Tribute to Blessed John Paul II in Honor of His Beatification
Blessed John Paul II taught me that beauty and love are the path to God
While this great man is many things to many people, I will always remember Blessed John Paul II as the one who inspired me to seek heavenly things, and he did it through the beauty of his ideas. Although he has touched each of us in a unique and special way, I believe that his beatification reminds all of us to look for beauty. It can inspire us to seek heavenly things.
KNOXVILLE, TN (Catholic Online) - I never met him, but, like so many others, he deeply touched me. He touched me in many ways, but what stands out most for me is how he touched me through his writing. It was through his books that I best came to know this great man whom we now call Blessed John Paul II. I suppose it was in college that I first realized how beautiful ideas could be. But the demands of a career almost erased this memory from my mind. Then I found his writings, and I felt the fire stir within me once again. There may be more important things that I could say about Blessed John Paul II, but I believe the best tribute that I can give him is to introduce others to the beauty that he rekindled in me.
Describing this beauty is not so easy. In fact, the study of beauty is a specialized branch of philosophy called aesthetics. Consequently, all I care to say about beauty is that based on my understanding and experience, I associate certain qualities with beauty such as order, symmetry, proportion, consistency, unity, harmony, elegance, truth, goodness, and God. In other words, when I find something to be beautiful, whether it is an idea or a work of art or anything at all, I believe that I am experiencing these qualities (and possibly others), though God is much more than a quality; He is the absolute fullness of reality. Moreover, our experience of beauty is important. In part, this is because there seems to be a relationship between beauty and the meaning of things, especially as it pertains to ideas and human existence.
Blessed John Paul II not only rekindled the beauty of ideas in me, but he also showed me where to find this beauty. He showed me to look at the connections between things. Even when we think something is beautiful in itself, we are seeing the connections within it that make it beautiful. Much of what I hear and read leads me to believe that little importance is placed on these connections today, the ravages of subjectivism and relativism, I suspect. For this reason, I will concentrate on these connections throughout the remainder of this article. I will approach them from two perspectives--the ideas of Blessed John Paul II and art. Blessed John Paul II often began with basic human experiences. Then he would examine the connections between them and Divine Revelation. We can see this for ourselves in his writings.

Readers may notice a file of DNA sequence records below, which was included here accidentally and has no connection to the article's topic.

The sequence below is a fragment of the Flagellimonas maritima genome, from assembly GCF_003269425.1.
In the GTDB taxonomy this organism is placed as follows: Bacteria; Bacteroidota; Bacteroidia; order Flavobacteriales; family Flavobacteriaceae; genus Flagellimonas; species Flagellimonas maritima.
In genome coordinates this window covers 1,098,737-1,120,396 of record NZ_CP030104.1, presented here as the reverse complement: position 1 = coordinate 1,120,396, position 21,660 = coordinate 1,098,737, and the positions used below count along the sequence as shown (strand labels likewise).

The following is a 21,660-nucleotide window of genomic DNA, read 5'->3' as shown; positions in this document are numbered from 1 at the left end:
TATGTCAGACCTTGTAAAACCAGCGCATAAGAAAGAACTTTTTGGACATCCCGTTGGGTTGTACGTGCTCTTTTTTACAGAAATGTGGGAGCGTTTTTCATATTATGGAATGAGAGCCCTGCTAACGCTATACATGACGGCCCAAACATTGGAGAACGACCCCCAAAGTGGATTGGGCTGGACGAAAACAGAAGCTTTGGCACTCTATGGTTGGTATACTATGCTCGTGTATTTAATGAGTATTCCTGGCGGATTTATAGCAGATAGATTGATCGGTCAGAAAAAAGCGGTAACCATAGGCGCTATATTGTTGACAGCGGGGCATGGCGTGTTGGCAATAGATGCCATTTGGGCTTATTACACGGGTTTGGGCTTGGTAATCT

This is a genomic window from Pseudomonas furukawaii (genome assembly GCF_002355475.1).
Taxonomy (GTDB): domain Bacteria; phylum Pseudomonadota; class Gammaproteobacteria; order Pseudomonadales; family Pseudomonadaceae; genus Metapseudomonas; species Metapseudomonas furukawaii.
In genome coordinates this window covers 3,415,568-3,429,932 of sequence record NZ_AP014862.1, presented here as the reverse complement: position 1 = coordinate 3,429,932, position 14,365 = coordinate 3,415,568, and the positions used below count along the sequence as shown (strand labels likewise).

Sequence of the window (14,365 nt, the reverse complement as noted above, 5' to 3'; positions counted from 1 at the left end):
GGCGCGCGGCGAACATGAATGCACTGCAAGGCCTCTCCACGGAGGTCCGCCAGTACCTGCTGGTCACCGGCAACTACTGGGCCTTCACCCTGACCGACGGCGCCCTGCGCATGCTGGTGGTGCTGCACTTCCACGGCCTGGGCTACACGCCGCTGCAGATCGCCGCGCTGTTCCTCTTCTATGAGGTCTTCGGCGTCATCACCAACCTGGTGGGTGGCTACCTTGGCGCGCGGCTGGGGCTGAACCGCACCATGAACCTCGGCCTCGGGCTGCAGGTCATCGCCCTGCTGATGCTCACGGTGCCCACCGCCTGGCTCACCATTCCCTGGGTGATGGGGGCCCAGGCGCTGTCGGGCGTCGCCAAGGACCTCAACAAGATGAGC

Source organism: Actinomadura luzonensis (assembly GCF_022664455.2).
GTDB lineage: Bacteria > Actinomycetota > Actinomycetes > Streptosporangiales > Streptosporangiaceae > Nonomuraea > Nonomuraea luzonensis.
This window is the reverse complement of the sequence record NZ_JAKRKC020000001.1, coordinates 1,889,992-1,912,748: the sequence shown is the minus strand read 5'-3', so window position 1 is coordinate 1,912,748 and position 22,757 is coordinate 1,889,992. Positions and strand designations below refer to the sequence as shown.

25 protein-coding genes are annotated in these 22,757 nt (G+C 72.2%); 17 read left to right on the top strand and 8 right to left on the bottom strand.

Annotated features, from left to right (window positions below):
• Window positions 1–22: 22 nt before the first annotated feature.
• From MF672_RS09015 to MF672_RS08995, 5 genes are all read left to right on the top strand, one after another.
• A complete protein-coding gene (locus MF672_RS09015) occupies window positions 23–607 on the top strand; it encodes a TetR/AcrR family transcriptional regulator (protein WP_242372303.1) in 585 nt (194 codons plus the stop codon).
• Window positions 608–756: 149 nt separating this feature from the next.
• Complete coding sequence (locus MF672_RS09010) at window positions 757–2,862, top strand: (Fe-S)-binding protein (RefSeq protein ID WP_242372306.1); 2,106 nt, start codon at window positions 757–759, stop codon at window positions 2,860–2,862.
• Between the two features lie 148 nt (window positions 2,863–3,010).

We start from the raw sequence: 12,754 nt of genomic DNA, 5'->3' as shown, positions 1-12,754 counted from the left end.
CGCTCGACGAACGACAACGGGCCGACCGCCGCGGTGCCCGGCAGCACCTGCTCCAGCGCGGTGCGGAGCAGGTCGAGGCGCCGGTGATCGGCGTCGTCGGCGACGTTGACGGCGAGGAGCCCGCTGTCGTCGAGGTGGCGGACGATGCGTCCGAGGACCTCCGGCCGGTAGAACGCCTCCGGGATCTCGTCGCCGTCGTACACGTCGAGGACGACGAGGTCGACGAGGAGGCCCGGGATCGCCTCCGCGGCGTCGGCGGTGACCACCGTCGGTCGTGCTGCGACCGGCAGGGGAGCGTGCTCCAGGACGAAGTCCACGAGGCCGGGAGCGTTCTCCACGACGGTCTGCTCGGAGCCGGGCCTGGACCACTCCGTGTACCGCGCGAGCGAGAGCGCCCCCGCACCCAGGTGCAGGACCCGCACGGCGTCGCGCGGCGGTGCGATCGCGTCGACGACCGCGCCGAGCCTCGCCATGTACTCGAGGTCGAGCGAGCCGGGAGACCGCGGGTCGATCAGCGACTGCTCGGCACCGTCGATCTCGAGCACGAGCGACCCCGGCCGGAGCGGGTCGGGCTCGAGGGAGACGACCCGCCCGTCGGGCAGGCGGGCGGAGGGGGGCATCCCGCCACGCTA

Some of the most beautiful and inspiring insights into human existence that I have ever encountered can be found in Part One of The Theology of the Body under the heading, "Original Unity of Man and Woman." Blessed John Paul II says, as I understand it, that one of the most fundamental realities of human existence is that the theology of the body (in its masculinity and femininity) is bound up with the creation of man in the image of God. As such, it is in and through our bodies that we image the Trinity, which he speculates may be the deepest theological truth of human existence. Perhaps you will be able to appreciate the beauty of these insights if we look at some of the connections Blessed John Paul II makes between the experiences of original solitude and original unity mentioned in the first two chapters of Genesis.
In Genesis 2:20, we read that man names all the animals. Through this process, which he participates in as a body, he learns that he is alone in the visible world. This leads to the experience of original solitude. From this experience man achieves self-awareness and the knowledge of his humanity and that he is a person. This experience also enables him to recognize the humanity of another person, as when Adam first sees Eve and exclaims, "This one, at last, is bone of my bones and flesh of my flesh" (Gn 2:23). Thus, at the sight of each other, Adam and Eve are able to recognize an original unity which leads to relationship and the expectation of a communion of persons and overcomes their experience of solitude.
In this way, we also learn what it means to be created in the image of God. Genesis 1:27 says, "God created man in his image, in the divine image he created him; male and female he created them." Blessed John Paul II reasons that an image reflects its model, its prototype; therefore, we image God not so much in the humanity we experience in our solitude, but in our experience of communion. This means that we are the image of the divine communion of persons, the Trinity, and we come to know this beautiful insight by examining the connections between Sacred Scripture and our experience as beings with physical bodies.
As an aside, about four hundred years ago, a philosopher by the name of René Descartes theorized that the mind (or soul) and the body were separate, a sort of mind-body dualism. Consequently, we began to think about ourselves as a composite of two separate entities, and this ...
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